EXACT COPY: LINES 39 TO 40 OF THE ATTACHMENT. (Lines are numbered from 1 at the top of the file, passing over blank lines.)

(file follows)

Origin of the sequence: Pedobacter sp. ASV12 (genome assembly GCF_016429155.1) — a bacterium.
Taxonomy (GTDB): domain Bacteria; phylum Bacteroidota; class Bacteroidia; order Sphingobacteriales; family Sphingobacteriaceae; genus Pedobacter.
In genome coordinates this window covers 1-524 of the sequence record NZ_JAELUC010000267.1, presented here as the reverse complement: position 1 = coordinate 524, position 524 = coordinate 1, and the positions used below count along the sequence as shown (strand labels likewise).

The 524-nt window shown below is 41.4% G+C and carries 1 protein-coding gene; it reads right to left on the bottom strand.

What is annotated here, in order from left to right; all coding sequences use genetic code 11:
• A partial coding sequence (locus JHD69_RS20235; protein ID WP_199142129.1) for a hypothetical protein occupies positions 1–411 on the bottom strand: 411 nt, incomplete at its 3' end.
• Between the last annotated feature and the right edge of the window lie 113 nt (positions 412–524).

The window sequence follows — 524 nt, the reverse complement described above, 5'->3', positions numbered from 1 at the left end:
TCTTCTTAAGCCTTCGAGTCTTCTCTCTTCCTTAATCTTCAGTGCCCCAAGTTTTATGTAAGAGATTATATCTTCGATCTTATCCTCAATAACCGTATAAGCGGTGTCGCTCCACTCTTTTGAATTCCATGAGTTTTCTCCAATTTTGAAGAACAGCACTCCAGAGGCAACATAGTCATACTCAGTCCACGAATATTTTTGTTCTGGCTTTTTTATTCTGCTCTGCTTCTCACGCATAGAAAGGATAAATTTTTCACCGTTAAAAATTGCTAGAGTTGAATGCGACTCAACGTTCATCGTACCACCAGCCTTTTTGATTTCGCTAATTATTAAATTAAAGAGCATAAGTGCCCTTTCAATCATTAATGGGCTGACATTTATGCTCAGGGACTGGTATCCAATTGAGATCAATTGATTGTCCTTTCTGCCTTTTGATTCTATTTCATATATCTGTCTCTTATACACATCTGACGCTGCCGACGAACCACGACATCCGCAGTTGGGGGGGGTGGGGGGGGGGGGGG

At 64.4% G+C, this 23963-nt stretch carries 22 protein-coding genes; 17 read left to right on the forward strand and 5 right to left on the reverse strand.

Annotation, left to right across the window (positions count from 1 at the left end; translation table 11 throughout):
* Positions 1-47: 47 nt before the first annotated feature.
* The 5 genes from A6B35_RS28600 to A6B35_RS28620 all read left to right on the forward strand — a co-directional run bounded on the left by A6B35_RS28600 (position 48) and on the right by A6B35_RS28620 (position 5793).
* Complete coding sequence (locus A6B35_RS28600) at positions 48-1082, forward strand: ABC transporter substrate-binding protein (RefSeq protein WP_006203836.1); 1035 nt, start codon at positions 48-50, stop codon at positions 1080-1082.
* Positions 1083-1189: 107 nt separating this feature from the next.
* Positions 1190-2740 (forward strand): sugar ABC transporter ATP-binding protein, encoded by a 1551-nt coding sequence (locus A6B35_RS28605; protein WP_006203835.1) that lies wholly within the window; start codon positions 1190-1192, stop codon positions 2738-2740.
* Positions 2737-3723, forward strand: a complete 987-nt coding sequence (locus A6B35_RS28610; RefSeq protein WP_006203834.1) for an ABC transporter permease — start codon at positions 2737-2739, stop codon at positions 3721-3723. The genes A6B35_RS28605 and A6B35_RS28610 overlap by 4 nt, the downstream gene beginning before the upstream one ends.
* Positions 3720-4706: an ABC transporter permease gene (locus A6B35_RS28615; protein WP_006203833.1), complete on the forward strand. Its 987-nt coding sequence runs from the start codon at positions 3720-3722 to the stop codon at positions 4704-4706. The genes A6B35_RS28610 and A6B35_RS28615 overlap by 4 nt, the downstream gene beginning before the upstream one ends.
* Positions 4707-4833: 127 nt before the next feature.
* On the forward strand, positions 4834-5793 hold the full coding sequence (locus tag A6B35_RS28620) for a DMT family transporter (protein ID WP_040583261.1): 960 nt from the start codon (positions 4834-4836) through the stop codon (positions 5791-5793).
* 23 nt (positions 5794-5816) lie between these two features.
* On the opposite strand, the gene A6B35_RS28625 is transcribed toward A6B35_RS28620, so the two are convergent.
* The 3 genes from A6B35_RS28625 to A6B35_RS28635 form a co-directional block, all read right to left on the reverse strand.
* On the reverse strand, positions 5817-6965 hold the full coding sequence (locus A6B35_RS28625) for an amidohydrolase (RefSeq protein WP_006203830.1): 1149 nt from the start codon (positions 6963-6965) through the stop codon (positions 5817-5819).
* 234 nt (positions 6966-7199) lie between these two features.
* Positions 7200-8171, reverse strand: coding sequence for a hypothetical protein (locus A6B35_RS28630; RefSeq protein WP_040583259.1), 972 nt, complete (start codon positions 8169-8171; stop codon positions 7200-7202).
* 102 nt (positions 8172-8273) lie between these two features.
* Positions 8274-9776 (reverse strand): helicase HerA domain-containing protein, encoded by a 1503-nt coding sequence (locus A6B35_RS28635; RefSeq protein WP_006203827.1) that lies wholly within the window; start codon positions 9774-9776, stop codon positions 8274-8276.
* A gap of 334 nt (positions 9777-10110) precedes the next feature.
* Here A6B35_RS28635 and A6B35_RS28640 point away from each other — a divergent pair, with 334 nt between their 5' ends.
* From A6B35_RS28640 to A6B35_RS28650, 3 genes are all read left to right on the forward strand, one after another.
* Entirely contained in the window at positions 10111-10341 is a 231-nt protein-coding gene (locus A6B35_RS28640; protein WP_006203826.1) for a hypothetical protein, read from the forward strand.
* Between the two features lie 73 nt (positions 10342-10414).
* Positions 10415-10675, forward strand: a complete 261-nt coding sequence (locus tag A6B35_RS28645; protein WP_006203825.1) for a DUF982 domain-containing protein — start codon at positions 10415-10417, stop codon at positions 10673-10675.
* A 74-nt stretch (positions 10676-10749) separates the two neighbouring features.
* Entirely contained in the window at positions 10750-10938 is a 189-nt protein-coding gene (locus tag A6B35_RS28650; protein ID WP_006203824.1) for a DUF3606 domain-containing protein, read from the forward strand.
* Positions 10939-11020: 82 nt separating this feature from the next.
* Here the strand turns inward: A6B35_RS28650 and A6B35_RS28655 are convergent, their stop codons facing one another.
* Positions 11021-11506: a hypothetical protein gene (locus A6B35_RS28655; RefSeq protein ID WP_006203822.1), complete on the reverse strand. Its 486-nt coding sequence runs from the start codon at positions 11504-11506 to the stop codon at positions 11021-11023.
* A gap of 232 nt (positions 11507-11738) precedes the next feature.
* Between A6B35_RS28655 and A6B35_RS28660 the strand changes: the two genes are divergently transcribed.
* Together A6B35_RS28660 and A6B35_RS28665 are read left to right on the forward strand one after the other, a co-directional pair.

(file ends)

* Positions 11021-11506: a hypothetical protein gene (locus A6B35_RS28655; RefSeq protein ID WP_006203822.1), complete on the reverse strand. Its 486-nt coding sequence runs from the start codon at positions 11504-11506 to the stop codon at positions 11021-11023.
* A gap of 232 nt (positions 11507-11738) precedes the next feature.